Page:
n a series of feisty and ultimately hopeful essays, one of America's sharpest social critics casts a shrewd eye over contemporary culture to reveal the worst -- and the best -- of our habits of discourse, tendencies in education, and obsessions with technological novelty. Readers will find themselves rethinking many of their bedrock assumptions: Should education transmit culture or defend us against it? Is technological innovation progress or a peculiarly American addiction? When everyone watches the same television programs -- and television producers don't discriminate between the audiences for Sesame Street and Dynasty -- is childhood anything more than a sentimental concept? Writing in the traditions of Orwell and H.L. Mencken, Neil Postman sends shock waves of wit and critical intelligence through the cultural wasteland.

Collected Articles About Neil Postman

Amazing Ourselves to Death: Neil Postman's Brave New World Revisited (A Critical Introduction to Media and Communication Theory)

Neil Postman’s most popular work, Amusing Ourselves to Death (1985), provided an insightful critique of the effects of television on public discourse in America, arguing that television’s bias towards entertaining content trivializes serious issues and undermines the basis of democratic culture. Lance Strate, who earned his doctorate under Neil Postman and is one of the leading media ecology scholars of our time, re-examines Postman’s arguments, updating his analysis and critique for the twenty-first-century media environment that includes the expansion of television programming via cable and satellite as well as the Internet, the web, social media, and mobile technologies.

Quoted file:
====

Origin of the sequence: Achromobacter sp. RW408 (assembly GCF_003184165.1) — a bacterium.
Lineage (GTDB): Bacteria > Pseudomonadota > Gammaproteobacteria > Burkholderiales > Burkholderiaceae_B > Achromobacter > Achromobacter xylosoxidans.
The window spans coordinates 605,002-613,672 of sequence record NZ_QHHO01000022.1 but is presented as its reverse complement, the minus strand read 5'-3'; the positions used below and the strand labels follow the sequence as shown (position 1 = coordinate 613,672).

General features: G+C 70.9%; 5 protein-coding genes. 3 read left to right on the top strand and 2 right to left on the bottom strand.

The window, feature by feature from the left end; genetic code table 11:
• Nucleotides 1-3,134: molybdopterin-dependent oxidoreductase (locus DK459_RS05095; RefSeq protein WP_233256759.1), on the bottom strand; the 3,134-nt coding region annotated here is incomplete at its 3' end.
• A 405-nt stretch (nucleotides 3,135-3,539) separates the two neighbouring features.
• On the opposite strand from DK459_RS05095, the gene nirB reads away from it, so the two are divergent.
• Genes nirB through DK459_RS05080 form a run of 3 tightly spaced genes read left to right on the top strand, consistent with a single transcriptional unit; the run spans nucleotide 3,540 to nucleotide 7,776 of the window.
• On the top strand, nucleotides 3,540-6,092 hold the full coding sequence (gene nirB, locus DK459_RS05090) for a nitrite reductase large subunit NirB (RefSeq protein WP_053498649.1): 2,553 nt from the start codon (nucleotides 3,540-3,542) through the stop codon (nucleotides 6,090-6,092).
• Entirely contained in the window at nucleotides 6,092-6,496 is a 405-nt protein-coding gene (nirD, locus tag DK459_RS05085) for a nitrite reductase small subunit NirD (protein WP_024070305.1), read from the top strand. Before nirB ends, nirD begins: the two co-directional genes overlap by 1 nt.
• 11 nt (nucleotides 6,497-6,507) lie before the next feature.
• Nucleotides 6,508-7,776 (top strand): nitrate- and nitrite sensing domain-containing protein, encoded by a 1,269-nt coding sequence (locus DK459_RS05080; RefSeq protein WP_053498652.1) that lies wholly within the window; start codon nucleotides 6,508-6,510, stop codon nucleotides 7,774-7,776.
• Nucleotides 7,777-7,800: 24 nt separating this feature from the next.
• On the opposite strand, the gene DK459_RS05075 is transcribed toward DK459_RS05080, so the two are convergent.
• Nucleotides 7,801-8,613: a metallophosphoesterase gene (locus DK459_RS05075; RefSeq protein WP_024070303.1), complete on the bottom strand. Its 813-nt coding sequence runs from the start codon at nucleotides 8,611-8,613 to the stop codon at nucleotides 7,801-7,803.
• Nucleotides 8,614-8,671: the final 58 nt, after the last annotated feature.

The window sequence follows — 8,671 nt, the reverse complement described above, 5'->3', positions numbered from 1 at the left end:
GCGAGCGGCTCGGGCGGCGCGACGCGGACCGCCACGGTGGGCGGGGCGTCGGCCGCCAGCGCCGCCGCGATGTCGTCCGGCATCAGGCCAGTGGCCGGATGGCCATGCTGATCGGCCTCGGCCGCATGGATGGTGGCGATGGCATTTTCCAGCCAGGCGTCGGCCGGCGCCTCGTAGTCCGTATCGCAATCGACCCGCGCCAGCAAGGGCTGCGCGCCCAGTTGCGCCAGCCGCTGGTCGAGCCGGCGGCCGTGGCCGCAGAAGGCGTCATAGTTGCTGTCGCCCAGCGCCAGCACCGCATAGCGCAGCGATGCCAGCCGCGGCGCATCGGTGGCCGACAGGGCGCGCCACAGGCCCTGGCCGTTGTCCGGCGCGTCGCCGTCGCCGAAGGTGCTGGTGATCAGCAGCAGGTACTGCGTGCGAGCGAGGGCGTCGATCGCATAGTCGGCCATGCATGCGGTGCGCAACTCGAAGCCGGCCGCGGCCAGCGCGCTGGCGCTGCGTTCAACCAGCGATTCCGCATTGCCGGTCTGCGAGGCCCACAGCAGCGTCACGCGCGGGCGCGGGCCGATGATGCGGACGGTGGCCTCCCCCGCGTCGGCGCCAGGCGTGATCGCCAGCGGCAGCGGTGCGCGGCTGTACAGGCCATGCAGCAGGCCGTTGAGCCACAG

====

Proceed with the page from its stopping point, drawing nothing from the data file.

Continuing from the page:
Integrating Postman’s arguments about television with his critique of technology in general, Strate considers the current state of journalism, politics, religion, and education in American culture. Strate also contextualizes Amusing Ourselves to Death through an examination of Postman’s life and career and the field of media ecology that Postman introduced. This is a book about our prospects for the future, which can only be based on the ways in which we think and talk about the present.